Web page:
It was so nice to get a few days away without having to spend the money to fly somewhere. We’re going to start researching some more places that are just a 4-5 hour drive from us, because sometimes you just need a little break.

Anyone else have a favorite weekend getaway? Suggestions for San Francisco?

Foodie Friday: Monkey Bread

I actually had to convince a little girl that this had nothing to do with actual monkeys. It was not monkey brains or monkey guts, like she was being told by all of the evil men (her father included) around her. Oh well. It certainly disappeared fast enough, monkey association or not.

Josh loves this so much that he requested it for our very first Christmas morning together. I’ve also made it many times to take to work potlucks and the like. Cheap, easy, and delicious.

Monkey Bread
•3 cans buttermilk biscuits (the non-flaky ones)
•1 cup sugar
•2-3 tsp cinnamon
•2 sticks butter
•½ cup brown sugar
•Chopped pecans

Note: I often assemble everything except for the butter and brown sugar drizzle the night before, then throw it in the oven the next morning while I’m showering/ whimpering that I’m awake so early.

Grab a giant Ziploc bag and throw in the sugar and cinnamon. Cut each biscuit into four pieces (I use kitchen shears) and drop in the bag as well. Seal the bag and shake it all up, getting the pieces well coated in goodness. Grab a bundt pan and put pecans in the bottom. Scatter the biscuit pieces in the pan.(This is the point I tend to cover the pan and stick it in the fridge overnight, but that step is completely optional) Either way, the next step is melting all of the butter in the microwave, then mixing in the brown sugar. Pour this delicious mixture over the biscuits. Yes, it will look like way too much, but it’ll all work out in the end. Bake at 350 for about 30 minutes until golden brown. Your house will smell heavenly. Let it cool for about 5 -10 minutes, then invert on a big plate and start inhaling.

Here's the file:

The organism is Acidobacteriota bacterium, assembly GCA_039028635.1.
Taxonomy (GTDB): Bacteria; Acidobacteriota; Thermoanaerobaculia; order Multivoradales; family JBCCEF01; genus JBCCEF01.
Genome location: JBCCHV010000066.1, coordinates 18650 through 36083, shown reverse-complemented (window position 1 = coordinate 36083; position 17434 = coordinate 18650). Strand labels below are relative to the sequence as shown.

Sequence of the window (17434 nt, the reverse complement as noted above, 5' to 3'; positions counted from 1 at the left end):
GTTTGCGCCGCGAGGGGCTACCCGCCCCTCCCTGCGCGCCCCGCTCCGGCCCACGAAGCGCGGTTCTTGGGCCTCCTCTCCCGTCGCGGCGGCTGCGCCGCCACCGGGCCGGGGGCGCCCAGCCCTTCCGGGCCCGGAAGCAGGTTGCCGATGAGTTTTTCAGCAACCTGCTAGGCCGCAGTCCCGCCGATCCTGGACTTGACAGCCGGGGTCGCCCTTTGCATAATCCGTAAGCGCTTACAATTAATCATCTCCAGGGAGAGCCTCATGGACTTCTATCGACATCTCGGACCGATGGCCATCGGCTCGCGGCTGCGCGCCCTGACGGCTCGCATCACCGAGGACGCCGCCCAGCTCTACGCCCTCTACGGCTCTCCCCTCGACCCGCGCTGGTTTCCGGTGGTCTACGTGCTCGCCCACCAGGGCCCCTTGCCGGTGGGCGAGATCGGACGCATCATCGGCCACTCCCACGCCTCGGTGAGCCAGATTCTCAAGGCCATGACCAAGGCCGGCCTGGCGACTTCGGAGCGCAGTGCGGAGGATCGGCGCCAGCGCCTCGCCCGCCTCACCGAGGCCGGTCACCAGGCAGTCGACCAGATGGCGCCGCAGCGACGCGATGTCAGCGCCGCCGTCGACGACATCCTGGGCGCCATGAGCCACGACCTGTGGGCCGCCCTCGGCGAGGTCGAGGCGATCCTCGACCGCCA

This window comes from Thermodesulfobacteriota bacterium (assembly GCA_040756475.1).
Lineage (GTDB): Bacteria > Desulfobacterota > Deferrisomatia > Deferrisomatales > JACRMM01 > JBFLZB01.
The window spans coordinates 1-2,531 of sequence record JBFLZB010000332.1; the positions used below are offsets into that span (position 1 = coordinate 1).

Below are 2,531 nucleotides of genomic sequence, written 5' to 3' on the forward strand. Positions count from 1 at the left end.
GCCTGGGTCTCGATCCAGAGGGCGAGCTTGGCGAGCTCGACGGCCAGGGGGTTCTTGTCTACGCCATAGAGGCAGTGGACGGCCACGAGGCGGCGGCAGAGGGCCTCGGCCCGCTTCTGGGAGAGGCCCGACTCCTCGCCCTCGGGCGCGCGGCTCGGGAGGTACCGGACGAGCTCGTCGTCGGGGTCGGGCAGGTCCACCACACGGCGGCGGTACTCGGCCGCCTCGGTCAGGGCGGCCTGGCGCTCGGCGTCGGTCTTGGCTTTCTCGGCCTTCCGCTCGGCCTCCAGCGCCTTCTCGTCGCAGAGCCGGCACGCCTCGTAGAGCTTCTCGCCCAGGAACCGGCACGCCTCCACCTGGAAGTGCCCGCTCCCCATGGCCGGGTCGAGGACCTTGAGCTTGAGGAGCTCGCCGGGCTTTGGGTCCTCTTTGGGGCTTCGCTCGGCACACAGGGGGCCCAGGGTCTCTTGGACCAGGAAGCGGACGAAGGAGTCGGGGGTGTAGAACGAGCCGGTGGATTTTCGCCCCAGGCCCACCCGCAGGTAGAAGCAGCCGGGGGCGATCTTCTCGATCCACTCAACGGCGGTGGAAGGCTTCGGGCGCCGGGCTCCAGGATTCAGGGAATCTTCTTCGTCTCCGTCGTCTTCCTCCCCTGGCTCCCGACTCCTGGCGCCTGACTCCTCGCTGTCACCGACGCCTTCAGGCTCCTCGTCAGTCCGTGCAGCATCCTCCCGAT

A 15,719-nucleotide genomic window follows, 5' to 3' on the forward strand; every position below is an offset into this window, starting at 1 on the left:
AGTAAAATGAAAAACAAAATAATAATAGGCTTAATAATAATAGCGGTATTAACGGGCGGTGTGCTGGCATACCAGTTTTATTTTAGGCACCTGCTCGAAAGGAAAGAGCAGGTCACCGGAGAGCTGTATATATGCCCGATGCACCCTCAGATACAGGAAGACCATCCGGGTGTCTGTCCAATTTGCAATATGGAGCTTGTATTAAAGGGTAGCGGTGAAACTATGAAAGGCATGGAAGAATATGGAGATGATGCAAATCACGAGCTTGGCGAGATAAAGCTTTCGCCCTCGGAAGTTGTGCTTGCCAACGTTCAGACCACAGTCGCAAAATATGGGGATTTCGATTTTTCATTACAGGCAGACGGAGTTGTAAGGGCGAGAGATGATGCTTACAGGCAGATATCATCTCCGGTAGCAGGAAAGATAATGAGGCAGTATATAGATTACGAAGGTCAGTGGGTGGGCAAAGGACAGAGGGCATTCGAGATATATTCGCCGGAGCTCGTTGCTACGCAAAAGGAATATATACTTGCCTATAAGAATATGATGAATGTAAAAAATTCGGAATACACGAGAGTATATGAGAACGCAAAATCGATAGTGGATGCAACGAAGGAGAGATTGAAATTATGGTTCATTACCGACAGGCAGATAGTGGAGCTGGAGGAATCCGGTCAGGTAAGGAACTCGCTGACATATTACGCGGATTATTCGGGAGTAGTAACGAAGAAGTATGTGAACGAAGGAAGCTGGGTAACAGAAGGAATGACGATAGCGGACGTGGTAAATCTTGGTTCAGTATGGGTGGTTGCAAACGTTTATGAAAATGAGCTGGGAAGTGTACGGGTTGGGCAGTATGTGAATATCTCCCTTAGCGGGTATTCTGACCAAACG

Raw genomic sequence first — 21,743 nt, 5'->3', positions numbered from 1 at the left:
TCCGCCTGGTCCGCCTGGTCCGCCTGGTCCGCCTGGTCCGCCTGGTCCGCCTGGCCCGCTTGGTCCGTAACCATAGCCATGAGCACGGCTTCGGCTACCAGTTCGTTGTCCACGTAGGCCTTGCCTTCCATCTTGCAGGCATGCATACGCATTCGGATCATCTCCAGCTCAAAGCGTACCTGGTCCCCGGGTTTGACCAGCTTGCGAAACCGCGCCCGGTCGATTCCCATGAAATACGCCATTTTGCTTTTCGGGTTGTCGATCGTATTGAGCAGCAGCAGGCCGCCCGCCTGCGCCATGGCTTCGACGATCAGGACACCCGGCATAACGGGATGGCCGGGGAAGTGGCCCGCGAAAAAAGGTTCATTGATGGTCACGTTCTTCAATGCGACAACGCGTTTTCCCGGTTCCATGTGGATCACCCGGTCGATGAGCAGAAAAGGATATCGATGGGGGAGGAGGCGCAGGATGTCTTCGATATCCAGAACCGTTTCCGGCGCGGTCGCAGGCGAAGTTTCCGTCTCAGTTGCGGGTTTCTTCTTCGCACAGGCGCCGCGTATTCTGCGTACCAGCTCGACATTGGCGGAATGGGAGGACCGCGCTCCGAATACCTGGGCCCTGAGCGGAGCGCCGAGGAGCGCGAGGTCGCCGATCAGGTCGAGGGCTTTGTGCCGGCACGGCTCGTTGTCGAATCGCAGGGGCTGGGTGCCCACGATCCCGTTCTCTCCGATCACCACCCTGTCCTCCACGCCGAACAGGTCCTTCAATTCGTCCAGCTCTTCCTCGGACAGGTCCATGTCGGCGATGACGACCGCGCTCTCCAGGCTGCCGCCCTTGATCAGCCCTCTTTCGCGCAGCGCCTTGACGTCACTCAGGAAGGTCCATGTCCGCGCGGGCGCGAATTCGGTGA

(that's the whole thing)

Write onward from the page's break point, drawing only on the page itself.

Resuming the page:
Things We Love: Unexpected Visitors

For the past few days, Josh and I have had a visitor.

Meet Minerva McGonagall:

She’s a super sweet stray who seems to have adopted us. We think she’s about 2-3 months old, but we’re not entirely sure yet.

I have never ever been a cat person, but this cat is so cute and cuddly that she’s already wormed her way into my heart.

Josh is calling our landlords today to see if we can get permission to break our no pets policy in our lease. Since we don’t have any carpet in the house, and we’ve been great tenants for over a year, I’m hoping they let us bring her inside!

Anyone else have anything exciting happen this weekend?

 

Foodie Friday: Gather Round the Table

Pretty much since we got together, Josh and I have been looking for a big dining room table. We love to cook and entertain, and I have a large family, so we wanted something that could comfortably fit a lot of people and still suit our personal style. We kept finding ones we like at places like Restoration Hardware, but they tend to be in the $2,500-$3,000 range. Um, no thank you.

It’s become one of those things where one of us will sigh and say “one day…”

Then I came home yesterday, and this was sitting in the middle of the dining room:

To say that I was surprised is the understatement of the year. Josh is talented in many areas, but the most he had ever built for our house before was a small picture shelf. Not only had he built me a 7 ft long farm table, he had managed to keep it a secret too! Love him so much.